CHARLESTON, W.Va. — Gov. Earl Ray Tomblin is considering a special legislative session later this week to deal with several bills that are needed to help the struggling state budget.
The governor met with leading lawmakers Monday evening to discuss the possibility after those bills failed to pass in the 60-day regular legislative session.
Two Senate bills, 344 and 345, proposed by the governor contained funds to help in the current state budget. They both failed to pass Saturday night. There will likely have to be a special session to deal with those measures but another bill, connected to next year’s budget, is more of a question mark for a special session.
Lawmakers didn’t approve HB4333 which would have fundamentally changed how some Excess Lottery proceeds are allocated. The Senate Finance Committee passed the plan that would have removed language from state code that mandates how that money is to be distributed and instead would leave the legislature in charge of annual allocation amounts to groups like thoroughbred and greyhound breeders.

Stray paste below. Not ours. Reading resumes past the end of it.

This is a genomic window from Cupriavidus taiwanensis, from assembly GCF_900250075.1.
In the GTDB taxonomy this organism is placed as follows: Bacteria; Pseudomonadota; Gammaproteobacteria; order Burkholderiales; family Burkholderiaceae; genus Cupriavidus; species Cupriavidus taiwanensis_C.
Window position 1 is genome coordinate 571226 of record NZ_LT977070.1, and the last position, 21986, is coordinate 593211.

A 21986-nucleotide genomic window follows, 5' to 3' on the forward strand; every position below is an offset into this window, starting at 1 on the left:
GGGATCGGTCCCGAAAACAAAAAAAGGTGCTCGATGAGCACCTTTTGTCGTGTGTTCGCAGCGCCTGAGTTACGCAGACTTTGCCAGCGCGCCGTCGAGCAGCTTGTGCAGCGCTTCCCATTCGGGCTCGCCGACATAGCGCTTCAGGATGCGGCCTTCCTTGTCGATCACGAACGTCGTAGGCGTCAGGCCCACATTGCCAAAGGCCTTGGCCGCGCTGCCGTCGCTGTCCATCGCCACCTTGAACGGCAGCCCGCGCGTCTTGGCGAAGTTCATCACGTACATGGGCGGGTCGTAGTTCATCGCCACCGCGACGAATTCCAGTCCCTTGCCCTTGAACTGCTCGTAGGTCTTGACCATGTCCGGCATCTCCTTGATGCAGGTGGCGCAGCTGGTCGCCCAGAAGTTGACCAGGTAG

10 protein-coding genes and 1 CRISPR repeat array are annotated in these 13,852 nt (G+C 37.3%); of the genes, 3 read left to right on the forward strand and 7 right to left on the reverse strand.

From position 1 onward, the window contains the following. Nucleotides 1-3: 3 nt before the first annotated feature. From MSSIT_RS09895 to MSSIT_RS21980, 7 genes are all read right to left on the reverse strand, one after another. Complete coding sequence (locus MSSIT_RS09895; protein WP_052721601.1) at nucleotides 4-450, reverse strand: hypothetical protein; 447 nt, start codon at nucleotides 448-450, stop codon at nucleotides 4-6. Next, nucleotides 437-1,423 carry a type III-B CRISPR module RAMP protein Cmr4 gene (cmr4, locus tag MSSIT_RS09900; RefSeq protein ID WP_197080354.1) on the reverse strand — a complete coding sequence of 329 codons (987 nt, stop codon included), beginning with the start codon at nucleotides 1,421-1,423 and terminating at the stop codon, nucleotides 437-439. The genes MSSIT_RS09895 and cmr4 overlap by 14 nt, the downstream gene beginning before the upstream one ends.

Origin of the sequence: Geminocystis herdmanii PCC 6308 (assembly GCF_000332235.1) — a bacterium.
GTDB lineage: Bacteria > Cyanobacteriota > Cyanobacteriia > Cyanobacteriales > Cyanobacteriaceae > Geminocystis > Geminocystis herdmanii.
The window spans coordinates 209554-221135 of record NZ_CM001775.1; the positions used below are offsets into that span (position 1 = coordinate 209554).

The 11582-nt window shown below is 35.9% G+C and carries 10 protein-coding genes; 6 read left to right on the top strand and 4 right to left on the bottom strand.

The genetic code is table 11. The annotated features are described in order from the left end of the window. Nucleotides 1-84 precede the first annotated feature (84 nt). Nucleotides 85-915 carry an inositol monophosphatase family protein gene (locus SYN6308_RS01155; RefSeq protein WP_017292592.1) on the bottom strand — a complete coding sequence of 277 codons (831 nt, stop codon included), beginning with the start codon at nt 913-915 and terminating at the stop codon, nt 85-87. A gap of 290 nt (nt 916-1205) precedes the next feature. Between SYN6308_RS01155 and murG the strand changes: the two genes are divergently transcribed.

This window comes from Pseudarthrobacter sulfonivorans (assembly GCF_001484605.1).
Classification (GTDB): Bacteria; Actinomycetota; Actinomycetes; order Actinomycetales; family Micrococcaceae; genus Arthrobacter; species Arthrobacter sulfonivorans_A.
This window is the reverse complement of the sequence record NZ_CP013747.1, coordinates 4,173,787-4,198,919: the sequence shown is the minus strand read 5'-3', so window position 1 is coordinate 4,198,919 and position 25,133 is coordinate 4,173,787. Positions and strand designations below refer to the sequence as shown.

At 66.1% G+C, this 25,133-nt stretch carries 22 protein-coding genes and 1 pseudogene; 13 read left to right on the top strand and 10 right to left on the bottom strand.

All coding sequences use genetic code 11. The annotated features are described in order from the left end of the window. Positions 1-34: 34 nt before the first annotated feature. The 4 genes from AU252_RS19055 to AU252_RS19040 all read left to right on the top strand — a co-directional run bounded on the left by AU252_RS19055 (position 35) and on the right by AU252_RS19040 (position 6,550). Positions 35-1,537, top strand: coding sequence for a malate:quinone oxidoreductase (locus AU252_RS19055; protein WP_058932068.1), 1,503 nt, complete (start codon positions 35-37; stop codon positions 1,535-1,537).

The bill met a stiff challenge on the Senate floor from Jefferson County Senator Herb Snyder who basically kept the bill from being passed by filibustering during the final hour of the regular session Saturday night.
Statehouse observers said this should all make for an interesting week.
“With the failure of that administration bill, which has been referred to as the haircut bill, that leaves a 39-point-5 million dollar shortfall in the budget as presented by the governor,” West Virginia Racing Association president and longtime lobbyist John Cavacini said.
He added the actual budget hole after the legislative session is probably closer to $60 million.
Groups that get Excess Lottery money were pretty nervous in the final few days of the session when considering the money they get might be left up to the legislature for annual allocation decision. Cavacini said none of the groups can rest easy.
“I think probably everything is back on the table,” he said.
The governor could decide to hold a special session this week at the same time as the extended session currently underway for the budget or he could opt for another time before the new budget begins July 1. Former Gov. Joe Manchin held a budget session in May a few years ago.